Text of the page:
The Anti-Oppression Team consists of two areas:
Definition for “Gender Equality” and why we do this work
Gender describes the way you see yourself and how you identify in terms of “male” / ”female” / ”gender variant.” Gender also describes the way you see others, and then identify them. One’s perception of another’s gender isn’t always correct. Has this ever happened to you? Embarrassment over this misunderstanding can be uncomfortable. Fear, anger and violence are too often the response to people who do not fit another’s gender expectations.*
Gender equality is about recognizing the diversity of ways people identify their gender and express their gender, and all people’s right to respect and self expression.
We have a deep desire to love and care for neighbor as self. Exploring with folks on the multitude experiences of people based on their gender identity [be it “gender variant,” “female,” and / or “male”] broadens our understanding of our own gender identity, and that of our neighbors. Embracing the diversity of human expressions needs to replace judgments based on fear and anger about what is acceptable and what is unacceptable in the gender expression of another for our desire to live in loving kindness to prevail.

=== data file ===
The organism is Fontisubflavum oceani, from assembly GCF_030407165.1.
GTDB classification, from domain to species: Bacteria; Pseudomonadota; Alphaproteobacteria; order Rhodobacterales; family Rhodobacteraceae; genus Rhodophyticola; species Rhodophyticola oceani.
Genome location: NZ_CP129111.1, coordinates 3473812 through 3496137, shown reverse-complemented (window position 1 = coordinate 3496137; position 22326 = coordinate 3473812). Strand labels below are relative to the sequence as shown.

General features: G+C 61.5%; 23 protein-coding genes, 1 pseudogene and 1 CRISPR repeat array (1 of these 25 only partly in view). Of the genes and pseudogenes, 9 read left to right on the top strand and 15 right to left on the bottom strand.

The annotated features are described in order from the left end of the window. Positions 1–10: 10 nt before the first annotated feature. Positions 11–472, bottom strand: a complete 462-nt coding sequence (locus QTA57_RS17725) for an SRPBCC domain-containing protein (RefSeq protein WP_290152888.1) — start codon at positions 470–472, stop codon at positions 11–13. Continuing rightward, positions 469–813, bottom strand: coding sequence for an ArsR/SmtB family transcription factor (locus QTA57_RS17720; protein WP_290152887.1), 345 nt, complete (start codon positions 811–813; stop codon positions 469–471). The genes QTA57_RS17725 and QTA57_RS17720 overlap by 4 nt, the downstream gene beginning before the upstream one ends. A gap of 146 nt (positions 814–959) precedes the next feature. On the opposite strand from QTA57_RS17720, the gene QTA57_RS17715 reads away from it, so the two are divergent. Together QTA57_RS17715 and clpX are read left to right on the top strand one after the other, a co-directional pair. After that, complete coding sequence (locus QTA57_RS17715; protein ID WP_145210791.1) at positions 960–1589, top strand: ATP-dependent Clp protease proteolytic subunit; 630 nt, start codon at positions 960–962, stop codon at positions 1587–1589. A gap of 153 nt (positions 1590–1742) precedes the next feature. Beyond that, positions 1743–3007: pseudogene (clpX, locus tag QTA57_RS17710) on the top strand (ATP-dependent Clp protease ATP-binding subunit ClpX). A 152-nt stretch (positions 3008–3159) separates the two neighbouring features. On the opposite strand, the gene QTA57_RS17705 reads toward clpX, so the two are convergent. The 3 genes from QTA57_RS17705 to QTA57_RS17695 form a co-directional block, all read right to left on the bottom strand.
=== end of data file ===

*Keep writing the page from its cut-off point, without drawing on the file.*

The Annual Transgender Day of Remembrance, for remembering those who have died due to anti-transgender hate violence, is observed the third Sunday of November. Text for a bulletin insert is available from Rainbow Community Cares (RCCares).
The National Coalition of Anti-Violence Programs (NCAVP) website is an excellent source for information including terminology, issues and concerns of people who are Transgender, as well as the LGBTQ community in general.
For an article on culturally sensitive training re: transgender people, see Voter Identity and Trans* Voters.
GENDERqUEER: Voices From Beyond the Sexual Binary Edited by Joan Nestle, Clare Howell, Riki Wilchins © 2002
Transgender History by Susan Stryker Published by Seal Press © 2008
Transgender Warriors: Making History from Joan of Arc to Dennis Rodman by Leslie Feinberg, Beacon Press © 1996
Trans Liberation: Beyond Pink or Blue by Leslie Feinberg, Beacon Press © 1998
Gender Outlaws: The Next Generation by Kate Bornstein and S. Bear Bergman, Seal Press ©2010
My Gender Workbook by Kate Bernstein Published by Taylor and Francis © 1997
TRANSGENDER EXPLAINED For Those Who Are Not by Joanne Herman, AuthorHouse @2009
Arts in Action: Diverse Voices on Page and Stage
Boys Don't Cry
Breakfast on Pluto
Fish Out of Water
Gender Matters: Expressions and Entities Beyond the Binary from youth in motion empowering students through LGBTQ film 2008